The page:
By On the occasion of our 20th anniversary
By Gustavo Arellano
By R. Scott Moxley
By Alfonso Delgado
By Courtney Hamilton
By Joel Beers
By Peter Maguire
By Charles Lam
According to Hill, some of those protesting against the Muslims co-opted the event for their own agenda, leaving him and others with regrets.
"The whole thing just got blown out of proportion," he says. "People inside the auditorium were yelling obscenities at the Muslims outside. It was . . . It was bad. That was not how we wanted it to go down at all.
"Most of the people outside were not students," he says. "They took it way too far. I was embarrassed of these guys. They were out there holding American flags, kind of using them as rhetoric tools. They were saying, 'You guys are a disgrace to America—get out. Go back to your own country.'
"You know, this probably is (the MSU students') home country. To say something like that, it completely renders our argument useless. It did us more of a disservice."
Whatever regrets they have about the event, Galbraith says, it was never meant to be insulting, only to open discussion. The MSU cites the same reason for their more controversial events, but, Galbraith says, their delivery makes other students just "roll their eyes." Galbraith believes more students would listen to the MSU, whether they agree with them or not, if they turned down the volume of their rhetoric.
"Their overall disposition is one of hostility. . . . It's 'The evil Western imperialists have come in and destroyed everything we know, so retaliate,'" he says. "I really resent the cries of racism and (you're an) Islamophobe.
"It's not a question of whether they're Muslim; it's what they're advocating."
* * *
After coffee with Hill and Galbraith, I meet up with Marya Bangee, 20, current MSU vice president and last year's official spokeswoman for the group. For the past few years, because of all of the media and blog pressure, the group has had a spokesperson talk to the media and generally asked members to defer to that person. Her role has its drawbacks, she says, including one blog page that was dedicated entirely to her. The page featured her picture, her status as a UCI student and MSU member, and several quotes she described as out of context.
"Almost any quote can be taken out of context and make someone look bad," she says. "A lot of our members feel they have been misquoted or quoted out of context."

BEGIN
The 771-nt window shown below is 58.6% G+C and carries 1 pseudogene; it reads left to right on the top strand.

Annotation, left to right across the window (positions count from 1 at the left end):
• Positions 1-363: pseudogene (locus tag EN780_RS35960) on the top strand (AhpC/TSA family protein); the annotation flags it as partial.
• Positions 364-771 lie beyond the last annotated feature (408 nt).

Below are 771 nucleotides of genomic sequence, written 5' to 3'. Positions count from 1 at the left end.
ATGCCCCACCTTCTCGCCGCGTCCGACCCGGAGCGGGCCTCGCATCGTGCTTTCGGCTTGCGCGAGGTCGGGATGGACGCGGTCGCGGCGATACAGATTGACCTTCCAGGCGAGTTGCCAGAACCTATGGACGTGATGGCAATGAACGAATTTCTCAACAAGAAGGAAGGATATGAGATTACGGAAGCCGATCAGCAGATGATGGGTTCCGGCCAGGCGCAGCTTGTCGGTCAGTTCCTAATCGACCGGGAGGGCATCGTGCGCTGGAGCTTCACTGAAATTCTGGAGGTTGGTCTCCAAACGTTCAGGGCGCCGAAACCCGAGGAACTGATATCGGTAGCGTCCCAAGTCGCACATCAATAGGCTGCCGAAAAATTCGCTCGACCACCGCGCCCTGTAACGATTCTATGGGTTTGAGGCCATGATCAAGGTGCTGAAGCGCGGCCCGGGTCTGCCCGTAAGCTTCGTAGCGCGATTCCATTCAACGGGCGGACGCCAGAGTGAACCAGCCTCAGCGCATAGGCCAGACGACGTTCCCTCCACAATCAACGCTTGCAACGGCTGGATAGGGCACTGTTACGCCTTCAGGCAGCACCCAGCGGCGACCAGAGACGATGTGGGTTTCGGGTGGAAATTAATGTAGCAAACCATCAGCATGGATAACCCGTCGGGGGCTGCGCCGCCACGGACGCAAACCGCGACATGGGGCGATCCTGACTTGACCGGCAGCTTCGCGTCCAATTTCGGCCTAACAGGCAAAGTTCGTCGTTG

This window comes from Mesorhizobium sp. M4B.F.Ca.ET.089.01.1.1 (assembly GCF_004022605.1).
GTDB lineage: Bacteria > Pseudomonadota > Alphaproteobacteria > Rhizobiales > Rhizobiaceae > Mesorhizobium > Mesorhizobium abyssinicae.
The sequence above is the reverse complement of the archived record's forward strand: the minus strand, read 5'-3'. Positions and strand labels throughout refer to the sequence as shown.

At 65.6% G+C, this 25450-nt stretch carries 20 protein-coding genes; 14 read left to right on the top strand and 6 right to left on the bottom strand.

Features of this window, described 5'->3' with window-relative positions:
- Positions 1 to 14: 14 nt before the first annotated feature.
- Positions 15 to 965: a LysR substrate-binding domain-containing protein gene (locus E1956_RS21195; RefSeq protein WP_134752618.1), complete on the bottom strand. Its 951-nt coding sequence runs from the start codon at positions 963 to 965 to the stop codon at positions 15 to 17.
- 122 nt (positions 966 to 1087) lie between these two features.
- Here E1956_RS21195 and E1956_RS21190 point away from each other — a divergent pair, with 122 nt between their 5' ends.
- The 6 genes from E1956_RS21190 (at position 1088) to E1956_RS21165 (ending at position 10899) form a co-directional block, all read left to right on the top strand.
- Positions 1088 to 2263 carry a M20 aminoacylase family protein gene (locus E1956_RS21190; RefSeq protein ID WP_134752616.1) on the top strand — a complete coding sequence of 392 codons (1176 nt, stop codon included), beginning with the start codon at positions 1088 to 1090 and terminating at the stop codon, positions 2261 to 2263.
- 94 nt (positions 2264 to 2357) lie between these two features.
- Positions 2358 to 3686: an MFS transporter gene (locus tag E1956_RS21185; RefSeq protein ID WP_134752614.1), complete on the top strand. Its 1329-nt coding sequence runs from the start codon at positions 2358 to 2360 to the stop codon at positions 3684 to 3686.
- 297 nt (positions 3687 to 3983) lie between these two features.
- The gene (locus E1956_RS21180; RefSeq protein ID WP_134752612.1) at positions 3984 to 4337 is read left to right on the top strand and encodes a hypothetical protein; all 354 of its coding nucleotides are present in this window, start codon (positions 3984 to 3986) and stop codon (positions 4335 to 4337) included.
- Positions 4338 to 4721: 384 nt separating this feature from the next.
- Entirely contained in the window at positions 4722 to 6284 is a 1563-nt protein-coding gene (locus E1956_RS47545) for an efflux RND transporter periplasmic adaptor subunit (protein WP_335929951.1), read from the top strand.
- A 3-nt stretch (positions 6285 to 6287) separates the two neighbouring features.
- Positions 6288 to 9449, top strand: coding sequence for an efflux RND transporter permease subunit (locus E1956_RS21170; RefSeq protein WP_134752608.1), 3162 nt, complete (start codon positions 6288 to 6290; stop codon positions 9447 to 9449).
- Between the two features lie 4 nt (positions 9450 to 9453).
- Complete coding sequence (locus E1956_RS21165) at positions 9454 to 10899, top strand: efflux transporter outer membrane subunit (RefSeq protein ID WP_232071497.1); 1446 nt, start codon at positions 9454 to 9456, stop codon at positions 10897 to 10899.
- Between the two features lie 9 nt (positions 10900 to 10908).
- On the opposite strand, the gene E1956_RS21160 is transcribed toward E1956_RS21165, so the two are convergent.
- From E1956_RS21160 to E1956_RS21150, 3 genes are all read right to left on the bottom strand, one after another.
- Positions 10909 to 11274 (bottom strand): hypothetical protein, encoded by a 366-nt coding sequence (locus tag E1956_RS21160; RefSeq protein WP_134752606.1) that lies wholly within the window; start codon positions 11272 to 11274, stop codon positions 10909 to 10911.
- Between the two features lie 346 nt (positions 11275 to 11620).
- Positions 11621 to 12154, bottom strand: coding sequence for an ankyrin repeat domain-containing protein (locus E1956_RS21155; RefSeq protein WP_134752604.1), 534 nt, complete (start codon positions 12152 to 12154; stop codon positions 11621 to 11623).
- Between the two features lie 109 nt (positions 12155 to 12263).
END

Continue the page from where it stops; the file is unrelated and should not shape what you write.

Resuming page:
We are standing at their recruitment booth during the first week of classes, and I ask if I can join a bowling trip she's organizing for just the women of the MSU.
Bangee asks some of the other girls, and they agree to allow me to tag along.
Around 3 in the afternoon on a weekday, 19 Muslim women and I enter Irvine Lanes. About half of them wear hijabs. Among those, some also wear traditional Muslim dress. Others wear jeans and a shirt. Some of the women are dressed entirely in contemporary styles.
The Muslim women rent four lanes, with five players per lane. They laugh giddily and run from rack to rack, finding bowling balls to fit their hands.
When the balls start rolling—to varying degrees of success—the fun begins. There are some early strikes, but the gutters see their share of action. Two little kids stare curiously at the spectacle of the Muslim women crying out and stamping in frustration when they gutter, high-fiving and laughing when they hit spares and strikes.
Hijab-wearing Elhamm Shahh asks me if I know how to become a movie producer. I tell her, "Well, I think first you need a lot of money and experience in the movie business." She looks momentarily disappointed, but not deterred. She wants to make a movie "kind of like 300," she says, a battle film about a small band of Spartan warriors who fight to the death against numerically superior Persian invaders, but different.
She doesn't get time to explain which historical battle she would like to focus on because when I ask if I can record the conversation, Bangee taps my shoulder.
"I'm sorry," she says, "but Omar asked that you don't do any more interviews until after he speaks with you this afternoon."
I ask Shahh if I can interview her later, after I talk to Omar. I reach out my hand to shake hers.
"Muslim women don't shake hands," she says shyly.
"Oh, sorry, I didn't know," I fluster.
Without the option of working, I'm left to concentrate on my bowling game.
* * *
The MSU's first meeting of the year is scheduled after the bowling outing. About an hour later, I arrive outside UCI's Cross Cultural Center.
A man is speaking to a group of male MSU members outside the building. He appears vaguely Middle Eastern and dresses in a hip-hop style with an old-fashioned plaid golf hat and a matching oversized beige coat. I listen from a distance, as walking into the huddle seems somewhat inappropriate.
From what I can gather, the man is discussing the recently announced release from Iranian prison of Ali Shakeri, a prominent member of UCI's Center for Citizen Peacebuilding. Shakeri was put in prison for four months when he returned to Iran to visit his mother, who died while he was there, according to the Associated Press.